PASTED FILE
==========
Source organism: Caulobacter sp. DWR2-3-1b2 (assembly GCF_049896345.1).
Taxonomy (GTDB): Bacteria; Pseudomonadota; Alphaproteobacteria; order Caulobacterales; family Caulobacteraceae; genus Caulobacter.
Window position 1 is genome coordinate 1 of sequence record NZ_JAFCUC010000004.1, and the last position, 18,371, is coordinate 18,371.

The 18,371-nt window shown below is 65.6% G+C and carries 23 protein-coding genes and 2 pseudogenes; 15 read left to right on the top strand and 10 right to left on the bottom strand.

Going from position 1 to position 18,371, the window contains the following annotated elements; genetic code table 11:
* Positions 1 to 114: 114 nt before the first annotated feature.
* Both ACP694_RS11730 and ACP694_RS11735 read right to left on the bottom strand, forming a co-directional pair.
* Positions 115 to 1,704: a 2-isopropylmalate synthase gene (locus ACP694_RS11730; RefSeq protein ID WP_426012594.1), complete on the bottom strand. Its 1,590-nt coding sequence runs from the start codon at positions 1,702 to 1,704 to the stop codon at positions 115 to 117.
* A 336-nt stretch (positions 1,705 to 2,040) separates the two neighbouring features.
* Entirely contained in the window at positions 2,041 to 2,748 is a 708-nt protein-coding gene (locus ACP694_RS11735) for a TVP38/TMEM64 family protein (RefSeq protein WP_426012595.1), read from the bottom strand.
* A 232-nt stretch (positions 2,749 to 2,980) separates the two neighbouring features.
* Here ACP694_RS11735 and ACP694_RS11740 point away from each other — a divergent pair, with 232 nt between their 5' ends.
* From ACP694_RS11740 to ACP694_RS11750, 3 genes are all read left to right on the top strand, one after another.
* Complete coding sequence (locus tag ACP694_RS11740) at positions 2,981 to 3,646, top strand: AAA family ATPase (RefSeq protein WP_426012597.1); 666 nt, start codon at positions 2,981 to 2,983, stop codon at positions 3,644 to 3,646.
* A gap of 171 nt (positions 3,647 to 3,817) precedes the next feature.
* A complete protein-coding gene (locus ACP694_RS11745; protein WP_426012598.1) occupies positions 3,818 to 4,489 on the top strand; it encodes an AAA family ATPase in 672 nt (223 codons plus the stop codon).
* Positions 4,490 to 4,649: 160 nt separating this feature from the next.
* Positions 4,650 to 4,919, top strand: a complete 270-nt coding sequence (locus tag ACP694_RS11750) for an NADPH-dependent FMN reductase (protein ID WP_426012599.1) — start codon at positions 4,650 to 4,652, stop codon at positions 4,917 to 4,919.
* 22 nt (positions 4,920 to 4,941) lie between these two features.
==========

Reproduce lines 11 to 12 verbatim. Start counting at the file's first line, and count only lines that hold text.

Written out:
* A 232-nt stretch (positions 2,749 to 2,980) separates the two neighbouring features.
* Here ACP694_RS11735 and ACP694_RS11740 point away from each other — a divergent pair, with 232 nt between their 5' ends.